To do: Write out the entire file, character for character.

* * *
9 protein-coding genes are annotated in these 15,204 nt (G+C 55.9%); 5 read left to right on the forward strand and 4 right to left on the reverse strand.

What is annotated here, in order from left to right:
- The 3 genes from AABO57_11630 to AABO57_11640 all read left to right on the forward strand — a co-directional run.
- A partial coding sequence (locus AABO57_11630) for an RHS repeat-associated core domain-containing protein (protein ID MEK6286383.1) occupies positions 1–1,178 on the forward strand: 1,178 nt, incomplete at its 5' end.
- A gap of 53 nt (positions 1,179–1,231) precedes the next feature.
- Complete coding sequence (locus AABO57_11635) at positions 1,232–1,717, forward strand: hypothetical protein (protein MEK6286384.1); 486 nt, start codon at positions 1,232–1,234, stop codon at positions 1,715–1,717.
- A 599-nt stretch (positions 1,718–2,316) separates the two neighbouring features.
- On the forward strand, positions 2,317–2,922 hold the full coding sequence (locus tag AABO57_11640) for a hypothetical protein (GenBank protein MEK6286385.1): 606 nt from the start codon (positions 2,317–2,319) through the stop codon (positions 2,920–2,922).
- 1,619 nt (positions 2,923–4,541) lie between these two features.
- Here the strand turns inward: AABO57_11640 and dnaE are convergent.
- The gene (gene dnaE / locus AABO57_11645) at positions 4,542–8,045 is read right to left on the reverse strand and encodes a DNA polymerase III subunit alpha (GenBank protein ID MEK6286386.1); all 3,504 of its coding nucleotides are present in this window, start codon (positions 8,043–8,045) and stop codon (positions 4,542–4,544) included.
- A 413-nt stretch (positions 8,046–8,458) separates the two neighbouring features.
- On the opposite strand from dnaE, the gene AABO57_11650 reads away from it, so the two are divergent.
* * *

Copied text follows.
9 protein-coding genes are annotated in these 15,204 nt (G+C 55.9%); 5 read left to right on the forward strand and 4 right to left on the reverse strand.

What is annotated here, in order from left to right:
- The 3 genes from AABO57_11630 to AABO57_11640 all read left to right on the forward strand — a co-directional run.
- A partial coding sequence (locus AABO57_11630) for an RHS repeat-associated core domain-containing protein (protein ID MEK6286383.1) occupies positions 1–1,178 on the forward strand: 1,178 nt, incomplete at its 5' end.
- A gap of 53 nt (positions 1,179–1,231) precedes the next feature.
- Complete coding sequence (locus AABO57_11635) at positions 1,232–1,717, forward strand: hypothetical protein (protein MEK6286384.1); 486 nt, start codon at positions 1,232–1,234, stop codon at positions 1,715–1,717.
- A 599-nt stretch (positions 1,718–2,316) separates the two neighbouring features.
- On the forward strand, positions 2,317–2,922 hold the full coding sequence (locus tag AABO57_11640) for a hypothetical protein (GenBank protein MEK6286385.1): 606 nt from the start codon (positions 2,317–2,319) through the stop codon (positions 2,920–2,922).
- 1,619 nt (positions 2,923–4,541) lie between these two features.
- Here the strand turns inward: AABO57_11640 and dnaE are convergent.
- The gene (gene dnaE / locus AABO57_11645) at positions 4,542–8,045 is read right to left on the reverse strand and encodes a DNA polymerase III subunit alpha (GenBank protein ID MEK6286386.1); all 3,504 of its coding nucleotides are present in this window, start codon (positions 8,043–8,045) and stop codon (positions 4,542–4,544) included.
- A 413-nt stretch (positions 8,046–8,458) separates the two neighbouring features.
- On the opposite strand from dnaE, the gene AABO57_11650 reads away from it, so the two are divergent.